In 1978, six taxpayers commenced this action in the District Court for the Eastern District of New York, alleging that the Title I program administered by the City of New York violates the Establishment Clause."

On appeal the US Supreme Court affrimed the judgment of the 2nd US Circuit Court of Appeals.

B. Counsel of Record:
Opposing Side
Unavailable Unavailable
C. The Arguments:
Opposing Side
Unavailable Unavailable
Opposing Side
Briefs of amici curiae urging affirmance were filed for the American Civil Liberties Union et al. by Burt Neuborne, Charles Sims, and Marc D. Stern; for Americans United for Separation of Church and State et al. by Lee Boothby; and for the Anti-Defamation Leaque of B'nai B'rith by Justin J. Finger, Meyer Eisenberg, and Jeffrey P. Sinensky.

Stanley Geller argued the cause and filed briefs for appellees in all cases.
Briefs of amici curiae urging reversal were filed for the Council for American Private Education et al. by Edward McGlynn Gaffney, Jr.; for the Catholic League for Religious and Civil Rights by Steven Frederick McDowell; for Citizens for Educational Freedom by Charles E. Rice; for the National Jewish Commission on Law and Public Affairs by Nathan Lewin, Dennis Rapps, and Daniel D. Chazin; for Parents Rights, Inc., by John J. Donnelly; and for the United States Catholic Conference by Wilfred R. Caron and Mark E. Chopko.

Solicitor General Lee argued the cause for appellants in all cases. With him on the briefs for appellant in No. 84-238 were Acting Assistant Attorney General Willard, Deputy Solicitor General Bator, Anthony J. Steinmeyer, and Michael Jay Singer. Charles H. Wilson filed a brief for appellant in No. 84-237. Frederick A. O. Schwarz, Jr., Leonard Koerner, and Stephen J. McGrath filed briefs for appellant in No. 84-239.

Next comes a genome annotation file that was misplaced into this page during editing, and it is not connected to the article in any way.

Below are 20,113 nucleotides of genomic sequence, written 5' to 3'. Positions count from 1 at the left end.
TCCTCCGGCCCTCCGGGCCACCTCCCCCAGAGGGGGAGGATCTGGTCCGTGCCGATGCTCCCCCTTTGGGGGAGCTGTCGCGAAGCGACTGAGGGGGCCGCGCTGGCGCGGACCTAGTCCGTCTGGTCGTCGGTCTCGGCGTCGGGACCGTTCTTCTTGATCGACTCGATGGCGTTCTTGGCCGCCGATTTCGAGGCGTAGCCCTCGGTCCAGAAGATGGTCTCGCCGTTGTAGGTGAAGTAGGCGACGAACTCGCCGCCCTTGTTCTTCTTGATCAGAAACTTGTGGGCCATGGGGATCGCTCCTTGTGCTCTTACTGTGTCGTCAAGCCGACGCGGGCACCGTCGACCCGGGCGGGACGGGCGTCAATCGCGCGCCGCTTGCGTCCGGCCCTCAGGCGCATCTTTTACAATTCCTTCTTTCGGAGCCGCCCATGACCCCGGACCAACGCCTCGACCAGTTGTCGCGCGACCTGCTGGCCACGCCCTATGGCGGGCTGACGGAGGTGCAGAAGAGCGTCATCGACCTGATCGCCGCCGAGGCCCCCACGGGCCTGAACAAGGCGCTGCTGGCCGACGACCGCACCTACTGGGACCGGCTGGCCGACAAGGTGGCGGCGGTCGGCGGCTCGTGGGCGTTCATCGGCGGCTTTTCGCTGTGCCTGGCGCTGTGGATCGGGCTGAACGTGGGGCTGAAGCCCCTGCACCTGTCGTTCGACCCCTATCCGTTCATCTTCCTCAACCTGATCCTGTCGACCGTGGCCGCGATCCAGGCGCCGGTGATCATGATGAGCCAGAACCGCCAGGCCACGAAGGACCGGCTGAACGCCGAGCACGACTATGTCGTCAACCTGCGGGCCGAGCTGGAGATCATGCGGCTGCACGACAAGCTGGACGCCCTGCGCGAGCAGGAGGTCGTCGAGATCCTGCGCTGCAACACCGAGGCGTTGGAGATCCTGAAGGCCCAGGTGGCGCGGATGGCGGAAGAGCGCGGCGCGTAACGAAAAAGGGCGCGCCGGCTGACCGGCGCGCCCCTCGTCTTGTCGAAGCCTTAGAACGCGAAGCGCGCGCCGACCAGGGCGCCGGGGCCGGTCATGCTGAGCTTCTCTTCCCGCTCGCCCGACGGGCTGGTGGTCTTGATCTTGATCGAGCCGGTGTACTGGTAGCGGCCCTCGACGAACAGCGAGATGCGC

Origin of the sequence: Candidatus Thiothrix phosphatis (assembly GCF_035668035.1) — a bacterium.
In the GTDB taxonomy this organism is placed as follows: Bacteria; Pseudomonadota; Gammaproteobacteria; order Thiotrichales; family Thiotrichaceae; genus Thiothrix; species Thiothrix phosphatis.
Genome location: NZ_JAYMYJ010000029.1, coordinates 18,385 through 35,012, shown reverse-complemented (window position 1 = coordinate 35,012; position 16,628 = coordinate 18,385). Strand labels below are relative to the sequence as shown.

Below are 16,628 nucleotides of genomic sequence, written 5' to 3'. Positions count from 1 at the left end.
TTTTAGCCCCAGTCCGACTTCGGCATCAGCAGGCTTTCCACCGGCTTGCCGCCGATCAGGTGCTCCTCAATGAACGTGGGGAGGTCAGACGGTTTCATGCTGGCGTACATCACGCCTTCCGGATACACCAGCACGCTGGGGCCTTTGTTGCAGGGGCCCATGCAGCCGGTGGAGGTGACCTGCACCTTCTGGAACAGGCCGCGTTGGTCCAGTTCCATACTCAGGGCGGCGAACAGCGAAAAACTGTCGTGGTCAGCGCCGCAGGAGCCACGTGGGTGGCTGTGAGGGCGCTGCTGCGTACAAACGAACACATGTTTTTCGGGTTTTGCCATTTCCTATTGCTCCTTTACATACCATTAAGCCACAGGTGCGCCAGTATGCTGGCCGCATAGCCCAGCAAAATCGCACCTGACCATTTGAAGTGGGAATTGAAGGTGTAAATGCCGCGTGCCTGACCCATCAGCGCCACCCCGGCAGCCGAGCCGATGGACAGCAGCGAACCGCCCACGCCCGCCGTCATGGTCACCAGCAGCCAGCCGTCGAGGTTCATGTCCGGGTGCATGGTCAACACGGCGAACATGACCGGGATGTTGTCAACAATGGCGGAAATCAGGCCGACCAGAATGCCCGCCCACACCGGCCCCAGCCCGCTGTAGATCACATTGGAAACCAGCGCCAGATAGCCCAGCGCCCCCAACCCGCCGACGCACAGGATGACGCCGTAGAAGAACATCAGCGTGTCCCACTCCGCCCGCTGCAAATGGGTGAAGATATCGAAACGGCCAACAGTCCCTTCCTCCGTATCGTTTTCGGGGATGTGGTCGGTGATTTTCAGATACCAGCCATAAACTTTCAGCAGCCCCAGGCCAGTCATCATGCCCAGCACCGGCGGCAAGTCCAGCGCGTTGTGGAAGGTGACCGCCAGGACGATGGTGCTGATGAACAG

"The New York City programs challenged in this case are very similar to the programs we examined in Ball. In both cases, publicly funded instructors teach classes composed exclusively of private school students in private school buildings. In both cases, an overwhelming number of the participating private schools are religiously affiliated. In both cases, the publicly funded programs provide not only professional personnel, but also all materials and supplies necessary for the operation of the programs. Finally, the instructors in both cases are told that they are public school employees under the sole control of the public school system.